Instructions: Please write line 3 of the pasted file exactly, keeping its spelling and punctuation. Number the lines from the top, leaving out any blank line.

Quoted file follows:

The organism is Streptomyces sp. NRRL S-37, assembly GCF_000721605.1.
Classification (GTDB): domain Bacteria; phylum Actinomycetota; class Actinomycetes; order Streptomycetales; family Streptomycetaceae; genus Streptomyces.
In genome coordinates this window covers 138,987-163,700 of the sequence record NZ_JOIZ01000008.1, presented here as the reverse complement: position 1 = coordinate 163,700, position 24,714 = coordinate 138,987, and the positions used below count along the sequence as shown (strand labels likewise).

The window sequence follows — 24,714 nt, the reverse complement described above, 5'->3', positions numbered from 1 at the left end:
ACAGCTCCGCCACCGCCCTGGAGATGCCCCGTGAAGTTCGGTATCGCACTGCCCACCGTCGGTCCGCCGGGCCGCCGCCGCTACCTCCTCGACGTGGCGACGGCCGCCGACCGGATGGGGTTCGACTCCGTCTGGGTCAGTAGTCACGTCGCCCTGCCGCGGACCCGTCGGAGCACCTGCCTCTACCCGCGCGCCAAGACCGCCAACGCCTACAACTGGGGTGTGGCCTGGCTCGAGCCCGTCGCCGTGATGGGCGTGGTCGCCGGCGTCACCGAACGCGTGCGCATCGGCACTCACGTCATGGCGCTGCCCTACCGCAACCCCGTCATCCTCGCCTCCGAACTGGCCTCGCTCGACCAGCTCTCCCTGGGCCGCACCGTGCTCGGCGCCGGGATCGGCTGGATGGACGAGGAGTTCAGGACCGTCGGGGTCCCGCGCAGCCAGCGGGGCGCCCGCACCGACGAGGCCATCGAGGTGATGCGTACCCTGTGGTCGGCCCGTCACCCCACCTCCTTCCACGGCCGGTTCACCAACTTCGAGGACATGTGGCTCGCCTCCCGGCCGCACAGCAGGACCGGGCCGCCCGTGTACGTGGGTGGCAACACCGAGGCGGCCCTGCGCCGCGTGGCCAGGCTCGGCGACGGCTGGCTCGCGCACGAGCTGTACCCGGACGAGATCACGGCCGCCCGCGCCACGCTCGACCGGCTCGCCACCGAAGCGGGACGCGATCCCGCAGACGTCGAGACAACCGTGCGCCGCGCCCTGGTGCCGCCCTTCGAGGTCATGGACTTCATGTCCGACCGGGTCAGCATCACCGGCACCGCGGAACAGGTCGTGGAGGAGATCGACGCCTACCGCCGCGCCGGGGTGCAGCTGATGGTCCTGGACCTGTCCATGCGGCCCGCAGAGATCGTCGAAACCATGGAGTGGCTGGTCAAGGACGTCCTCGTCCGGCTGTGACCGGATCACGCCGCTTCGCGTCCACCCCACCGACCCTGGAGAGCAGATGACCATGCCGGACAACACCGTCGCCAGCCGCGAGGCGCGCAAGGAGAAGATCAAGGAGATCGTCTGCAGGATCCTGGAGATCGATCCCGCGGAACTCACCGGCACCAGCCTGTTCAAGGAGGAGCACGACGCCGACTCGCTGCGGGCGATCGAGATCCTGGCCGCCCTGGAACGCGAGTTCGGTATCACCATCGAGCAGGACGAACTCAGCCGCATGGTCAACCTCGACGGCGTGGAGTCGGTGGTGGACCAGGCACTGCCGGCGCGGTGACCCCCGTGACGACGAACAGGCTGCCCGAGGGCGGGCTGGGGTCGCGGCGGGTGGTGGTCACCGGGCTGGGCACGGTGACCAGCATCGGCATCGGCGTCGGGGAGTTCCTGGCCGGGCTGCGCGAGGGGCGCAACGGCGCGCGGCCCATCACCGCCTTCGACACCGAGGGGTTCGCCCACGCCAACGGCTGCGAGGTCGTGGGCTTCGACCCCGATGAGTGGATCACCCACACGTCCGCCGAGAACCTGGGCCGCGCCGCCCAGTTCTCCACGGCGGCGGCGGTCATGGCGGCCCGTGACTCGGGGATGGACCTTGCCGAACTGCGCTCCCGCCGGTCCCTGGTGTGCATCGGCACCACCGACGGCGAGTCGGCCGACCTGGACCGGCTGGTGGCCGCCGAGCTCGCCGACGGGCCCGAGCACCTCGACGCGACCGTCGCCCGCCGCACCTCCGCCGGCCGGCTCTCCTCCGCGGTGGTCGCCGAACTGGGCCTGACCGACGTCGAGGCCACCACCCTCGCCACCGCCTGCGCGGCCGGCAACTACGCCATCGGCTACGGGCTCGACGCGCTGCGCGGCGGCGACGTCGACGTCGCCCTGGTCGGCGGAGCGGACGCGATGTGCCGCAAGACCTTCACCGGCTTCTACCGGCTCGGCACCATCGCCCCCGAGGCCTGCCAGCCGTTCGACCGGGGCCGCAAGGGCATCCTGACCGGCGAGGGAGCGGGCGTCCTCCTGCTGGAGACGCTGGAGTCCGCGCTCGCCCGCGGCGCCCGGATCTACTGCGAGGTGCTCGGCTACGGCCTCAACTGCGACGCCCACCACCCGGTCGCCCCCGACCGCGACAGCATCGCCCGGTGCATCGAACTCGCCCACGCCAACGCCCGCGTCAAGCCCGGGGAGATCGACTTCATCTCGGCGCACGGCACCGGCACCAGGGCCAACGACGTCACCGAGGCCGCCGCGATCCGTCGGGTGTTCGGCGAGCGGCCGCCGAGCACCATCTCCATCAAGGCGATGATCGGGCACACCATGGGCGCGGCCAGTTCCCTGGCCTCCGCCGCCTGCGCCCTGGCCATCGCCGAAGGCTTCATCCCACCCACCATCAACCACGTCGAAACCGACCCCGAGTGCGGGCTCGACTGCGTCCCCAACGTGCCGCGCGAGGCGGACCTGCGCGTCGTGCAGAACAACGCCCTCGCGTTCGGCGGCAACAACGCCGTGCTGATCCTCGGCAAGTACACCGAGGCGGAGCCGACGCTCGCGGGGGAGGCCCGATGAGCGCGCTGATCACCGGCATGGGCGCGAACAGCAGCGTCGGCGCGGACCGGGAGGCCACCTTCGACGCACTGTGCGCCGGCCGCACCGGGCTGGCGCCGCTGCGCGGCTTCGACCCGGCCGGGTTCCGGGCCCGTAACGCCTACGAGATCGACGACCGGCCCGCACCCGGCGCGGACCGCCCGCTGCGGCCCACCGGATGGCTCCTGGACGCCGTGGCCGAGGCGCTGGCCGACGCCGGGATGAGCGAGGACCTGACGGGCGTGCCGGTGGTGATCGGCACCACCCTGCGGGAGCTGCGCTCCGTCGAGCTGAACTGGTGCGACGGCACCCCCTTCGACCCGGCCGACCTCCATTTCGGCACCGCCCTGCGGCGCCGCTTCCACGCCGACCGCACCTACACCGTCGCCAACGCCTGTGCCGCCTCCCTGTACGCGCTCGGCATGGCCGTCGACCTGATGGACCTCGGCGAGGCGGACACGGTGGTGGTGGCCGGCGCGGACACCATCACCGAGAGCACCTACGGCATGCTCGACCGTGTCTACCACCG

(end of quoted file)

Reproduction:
In genome coordinates this window covers 138,987-163,700 of the sequence record NZ_JOIZ01000008.1, presented here as the reverse complement: position 1 = coordinate 163,700, position 24,714 = coordinate 138,987, and the positions used below count along the sequence as shown (strand labels likewise).